A number of techniques may be used to introduce the catheter 200 into a patient. For example, an endoscope may be inserted into a patient and the catheter 200 may be subsequently deployed via an endoscope channel (not shown). Once the catheter 200 reaches the desired position within a lumen, the stent 100 may be expelled with distal movement of the pusher 210, relative to the catheter wall 207. Exemplary deployment apparatuses are described in U.S. Patent Application Publication Nos. 2004/0225322 and 2003/0144670, which are herein incorporated by reference in their entirety. Alternatively, rapid exchange catheters may be used, such as a rapid exchange delivery balloon catheter which allows exchange from a balloon angioplasty catheter to a delivery catheter without the need to replace the angioplasty catheter wire guide with an exchange-length wire guide before exchanging the catheters. Exemplary rapid exchange catheters that may be used to deliver the valve device of the present invention are described in U.S. Pat. Nos. 5,690,642; 5,814,061; and 6,371,961 which are herein incorporated by reference in their entirety.

FIGS. 11A-11D illustrate manipulation forceps 220 and a manipulation sheath 225 in combination with the umbrella stent 100. A variety of techniques may be employed to convert the stent 100 from the first compressed state 150 to the expanded state 155, for example this may be achieved using manipulation forceps 220. Any type of forceps and stent manipulation device known to one of skill in the art may be used with the present invention. A specific example of manipulation forceps 220, as defined herein, is described in U.S. Pat. No. 5,538,008 issued to Crowe, which is incorporated herein by reference in its entirety. The manipulation sheath 225 extends between a manipulation sheath proximal end 227 and a manipulation sheath distal end 228. The manipulation sheath 225 may define a lumen 230, in which is located an inner cannula 235. The inner cannula 235 may extend between an inner cannula proximal end 240 and an inner cannula distal end 245, wherein the inner cannula distal end 245 may be integral with the delivery forceps 220. The forceps 220 are displaceable towards and away from one another and are formed from a resilient material. In addition, the forceps 220 are biased into a normally open configuration 260, which may be realized when the inner cannula distal end 245 is extended beyond the manipulation sheath distal end 228 (FIG. 11A). The forceps 220 may also have a closed configuration 262, which may be realized when the jaws 220 are withdrawn into the manipulation sheath 225 (FIG. 11B):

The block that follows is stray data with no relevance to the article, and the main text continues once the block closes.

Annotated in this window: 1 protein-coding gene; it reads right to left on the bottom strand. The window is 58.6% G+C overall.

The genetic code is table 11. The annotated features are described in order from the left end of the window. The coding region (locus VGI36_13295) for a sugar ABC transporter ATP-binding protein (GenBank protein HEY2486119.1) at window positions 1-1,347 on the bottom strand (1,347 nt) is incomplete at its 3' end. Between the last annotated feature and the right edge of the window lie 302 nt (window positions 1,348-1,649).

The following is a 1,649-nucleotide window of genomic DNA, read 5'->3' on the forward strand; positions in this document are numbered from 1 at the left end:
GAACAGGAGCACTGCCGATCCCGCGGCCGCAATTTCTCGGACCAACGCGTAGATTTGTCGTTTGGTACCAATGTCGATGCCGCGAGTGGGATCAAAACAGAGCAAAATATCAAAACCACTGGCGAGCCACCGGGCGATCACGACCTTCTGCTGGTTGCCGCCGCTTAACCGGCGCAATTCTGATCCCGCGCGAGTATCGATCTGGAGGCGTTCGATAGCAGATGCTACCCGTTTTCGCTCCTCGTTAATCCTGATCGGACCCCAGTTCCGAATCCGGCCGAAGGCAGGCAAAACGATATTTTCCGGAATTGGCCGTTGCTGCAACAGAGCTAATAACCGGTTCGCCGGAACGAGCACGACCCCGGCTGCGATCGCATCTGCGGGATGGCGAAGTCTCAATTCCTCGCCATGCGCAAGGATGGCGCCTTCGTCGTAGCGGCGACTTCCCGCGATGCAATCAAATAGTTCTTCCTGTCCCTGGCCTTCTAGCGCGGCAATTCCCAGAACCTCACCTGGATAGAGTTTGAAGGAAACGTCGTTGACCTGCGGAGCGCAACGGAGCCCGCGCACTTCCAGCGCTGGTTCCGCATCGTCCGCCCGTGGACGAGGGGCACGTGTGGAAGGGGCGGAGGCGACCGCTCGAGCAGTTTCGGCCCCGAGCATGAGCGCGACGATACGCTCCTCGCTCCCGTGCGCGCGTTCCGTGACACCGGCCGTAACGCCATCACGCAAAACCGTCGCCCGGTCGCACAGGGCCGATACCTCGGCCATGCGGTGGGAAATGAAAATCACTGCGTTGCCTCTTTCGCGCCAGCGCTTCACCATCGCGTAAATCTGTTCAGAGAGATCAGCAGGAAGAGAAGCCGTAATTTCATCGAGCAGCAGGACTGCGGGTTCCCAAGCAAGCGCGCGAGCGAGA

Conversion of the stent 100 from the first compressed state 150 to the expanded state 155 may be achieved by converting the forceps 220 from the open configuration 260 to the closed configuration 262, such that the closed configuration 262 encloses the inner strut proximal end portion 110 (FIG. 11B). Next the inner strut proximal end portion 110 may be pulled into the lumen 230 by withdrawing the forceps 220 proximally with respect to the manipulation sheath 225 (FIG. 11C). The manipulation sheath distal end 228 and the traveling anchor 120 may be sized such that the traveling anchor 120 is larger than the manipulation sheath distal end 228. Thus, as the stent 100 is pulled further into the lumen 230, the traveling anchor 120 will contact the manipulation sheath distal end 228 and further proximal movement of the forceps 220 will apply a force in the distal direction to the traveling anchor 120, causing the traveling anchor 120 to travel distally in relation to the inner strut distal end portion 115. As a result, the traveling anchor 120 may be converted from the first position 165 to the second position 170 and the stent will concomitantly be converted from the first compressed state 150 to the expanded state 155, which in turn will expand the cylindrical sleeve 144 to provide the stent lumen 145 (FIG. 11C).

Conversion of the stent 100 from the expanded state 155 to the second compressed state 160 may employ a similar technique. However, in this case the force applied to the traveling anchor 120 results in conversion from the second position 170 to the third position 175 (FIG. 11D).